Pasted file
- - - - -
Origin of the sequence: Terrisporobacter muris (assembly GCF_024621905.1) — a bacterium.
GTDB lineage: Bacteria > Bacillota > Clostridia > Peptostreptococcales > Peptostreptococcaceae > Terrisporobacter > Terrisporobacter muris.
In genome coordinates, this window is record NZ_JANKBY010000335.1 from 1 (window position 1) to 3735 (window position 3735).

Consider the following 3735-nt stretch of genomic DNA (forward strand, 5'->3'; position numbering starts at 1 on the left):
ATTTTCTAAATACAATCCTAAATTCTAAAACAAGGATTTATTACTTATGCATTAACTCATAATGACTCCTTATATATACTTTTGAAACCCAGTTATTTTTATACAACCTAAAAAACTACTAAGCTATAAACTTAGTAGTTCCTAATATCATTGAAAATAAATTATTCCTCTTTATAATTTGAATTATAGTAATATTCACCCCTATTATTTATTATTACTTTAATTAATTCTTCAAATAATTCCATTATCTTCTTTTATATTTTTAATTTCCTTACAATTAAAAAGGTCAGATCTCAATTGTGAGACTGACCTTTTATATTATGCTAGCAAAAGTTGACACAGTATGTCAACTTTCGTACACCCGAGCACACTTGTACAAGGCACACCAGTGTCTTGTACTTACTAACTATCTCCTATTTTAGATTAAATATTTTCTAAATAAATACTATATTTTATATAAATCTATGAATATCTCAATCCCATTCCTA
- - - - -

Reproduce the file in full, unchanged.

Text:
Origin of the sequence: Terrisporobacter muris (assembly GCF_024621905.1) — a bacterium.
GTDB lineage: Bacteria > Bacillota > Clostridia > Peptostreptococcales > Peptostreptococcaceae > Terrisporobacter > Terrisporobacter muris.
In genome coordinates, this window is record NZ_JANKBY010000335.1 from 1 (window position 1) to 3735 (window position 3735).

Consider the following 3735-nt stretch of genomic DNA (forward strand, 5'->3'; position numbering starts at 1 on the left):
ATTTTCTAAATACAATCCTAAATTCTAAAACAAGGATTTATTACTTATGCATTAACTCATAATGACTCCTTATATATACTTTTGAAACCCAGTTATTTTTATACAACCTAAAAAACTACTAAGCTATAAACTTAGTAGTTCCTAATATCATTGAAAATAAATTATTCCTCTTTATAATTTGAATTATAGTAATATTCACCCCTATTATTTATTATTACTTTAATTAATTCTTCAAATAATTCCATTATCTTCTTTTATATTTTTAATTTCCTTACAATTAAAAAGGTCAGATCTCAATTGTGAGACTGACCTTTTATATTATGCTAGCAAAAGTTGACACAGTATGTCAACTTTCGTACACCCGAGCACACTTGTACAAGGCACACCAGTGTCTTGTACTTACTAACTATCTCCTATTTTAGATTAAATATTTTCTAAATAAATACTATATTTTATATAAATCTATGAATATCTCAATCCCATTCCTA